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How to Migrate Into a Third-Party Risk Management System

5 min read
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World class third-party risk management programs are 99 times out of 100 built on world class third-party risk management systems. With that in mind, it’s important to choose wisely! Pick a tool that meets your organization's requirements and then make sure to actually use it. Let's go through getting migrated onto it.  

What to Know About Migrating into a Third-Party Risk Management System

Initial Third-Party Risk Management Pitfalls

All third-party risk management programs start at the same place and travel through the same milestones to get to a third-party risk management system. At first, the individual lines of business hold the responsibility and accountability for every aspect of vendor management. They make the vendor selections, handle the vendor onboarding, work with the vendors every day and then rinse and repeat. And usually, items like due diligence, ongoing monitoring, risk assessments and reporting are only top-of-mind when an auditor or examiner requests them.

Third-party risk management programs are a team effort, and typically that means there are a lot of cooks in the kitchen. In the early stages, this often means moving through spreadsheets and some type of shared file system. However, the truth is that spreadsheets are more trouble than they’re worth. When the person who created the spreadsheet leaves the organization or gets promoted, no one knows how to use it properly to meet the organization’s needs! Don’t even get me started on shared file systems. Someone is always moving, deleting or editing the documentation you need to manage your third-party risk program.

Third-Party Risk Tricks and Tips to Help You Migrate into a System

There’s common issues that happens when developing a solid, third-party risk management system. You signed a contract for a third-party risk management system, and you have a very small team to operate and maintain it. Now what? This is where many are unsure.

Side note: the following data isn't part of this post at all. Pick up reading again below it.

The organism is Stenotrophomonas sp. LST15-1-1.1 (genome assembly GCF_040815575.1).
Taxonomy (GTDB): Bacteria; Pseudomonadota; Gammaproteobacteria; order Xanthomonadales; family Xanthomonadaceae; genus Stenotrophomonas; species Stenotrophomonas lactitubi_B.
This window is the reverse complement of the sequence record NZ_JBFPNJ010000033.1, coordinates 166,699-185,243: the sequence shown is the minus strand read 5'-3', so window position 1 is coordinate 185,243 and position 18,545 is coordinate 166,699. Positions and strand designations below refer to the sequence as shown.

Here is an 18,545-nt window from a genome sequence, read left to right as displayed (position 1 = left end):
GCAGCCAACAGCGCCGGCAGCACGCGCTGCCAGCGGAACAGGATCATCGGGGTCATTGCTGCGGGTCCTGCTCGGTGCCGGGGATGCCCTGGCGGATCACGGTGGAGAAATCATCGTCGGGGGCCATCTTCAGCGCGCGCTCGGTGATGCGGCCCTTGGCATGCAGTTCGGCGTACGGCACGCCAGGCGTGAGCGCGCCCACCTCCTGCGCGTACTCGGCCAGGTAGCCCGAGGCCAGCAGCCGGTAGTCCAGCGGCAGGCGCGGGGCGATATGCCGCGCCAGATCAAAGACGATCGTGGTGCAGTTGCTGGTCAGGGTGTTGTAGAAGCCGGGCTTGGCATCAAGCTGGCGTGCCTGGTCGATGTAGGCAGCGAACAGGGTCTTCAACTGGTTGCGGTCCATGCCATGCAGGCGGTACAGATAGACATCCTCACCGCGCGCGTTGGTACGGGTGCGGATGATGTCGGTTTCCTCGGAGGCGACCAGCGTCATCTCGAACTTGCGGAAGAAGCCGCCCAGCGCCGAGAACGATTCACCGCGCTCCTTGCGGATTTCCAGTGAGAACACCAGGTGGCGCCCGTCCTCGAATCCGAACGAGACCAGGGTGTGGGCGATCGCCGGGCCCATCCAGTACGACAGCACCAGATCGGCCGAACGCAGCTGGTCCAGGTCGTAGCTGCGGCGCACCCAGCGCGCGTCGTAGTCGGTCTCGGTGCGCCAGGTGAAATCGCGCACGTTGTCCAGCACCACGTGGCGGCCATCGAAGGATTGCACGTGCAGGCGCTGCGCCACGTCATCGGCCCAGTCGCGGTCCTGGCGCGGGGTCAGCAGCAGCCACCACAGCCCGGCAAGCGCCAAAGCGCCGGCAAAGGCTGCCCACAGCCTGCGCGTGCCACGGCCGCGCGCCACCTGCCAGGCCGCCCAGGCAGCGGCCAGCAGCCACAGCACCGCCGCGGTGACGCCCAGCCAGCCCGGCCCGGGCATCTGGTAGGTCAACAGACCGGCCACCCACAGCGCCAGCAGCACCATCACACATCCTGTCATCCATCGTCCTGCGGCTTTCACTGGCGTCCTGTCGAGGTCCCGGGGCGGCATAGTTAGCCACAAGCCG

The following will help you along the path to nirvana (no, not the group!):

SQUARE ONE: Learn everything you can about your chosen third-party risk management system. Pay attention to how the system handles each of the third-party risk management lifecycle stages (scoping, inherent risk and criticality assessment, due diligence residual risk determination, vendor selection and contract management, ongoing monitoring and termination).

SQUARE TWO: Define your reporting. What are you going to report to your board, the committee of the board you are assigned, your senior management team and your lines of business? The reporting you need will inform several of the decisions you’ll be making while setting up your third-party risk management system.      

SQUARE THREE: Establish tiers for your vendors. Group them into tiers that you assume they’ll be in before a formal risk assessment. Then when you complete the risk assessment, you’ll determine their true risk level. This is because you can’t treat every vendor the same upfront. There are never enough time or people for that. Create a three or four-tier system to categorize your vendors initially. I recommend critical, high-risk and everyone else.    

SQUARE FOUR: Start by inputting your critical and high-risk vendors. Once you’ve inputted those vendors, then add everyone else to the system as you have time. Don’t have the bandwidth? Make time or ask others to help… don’t let this one slide.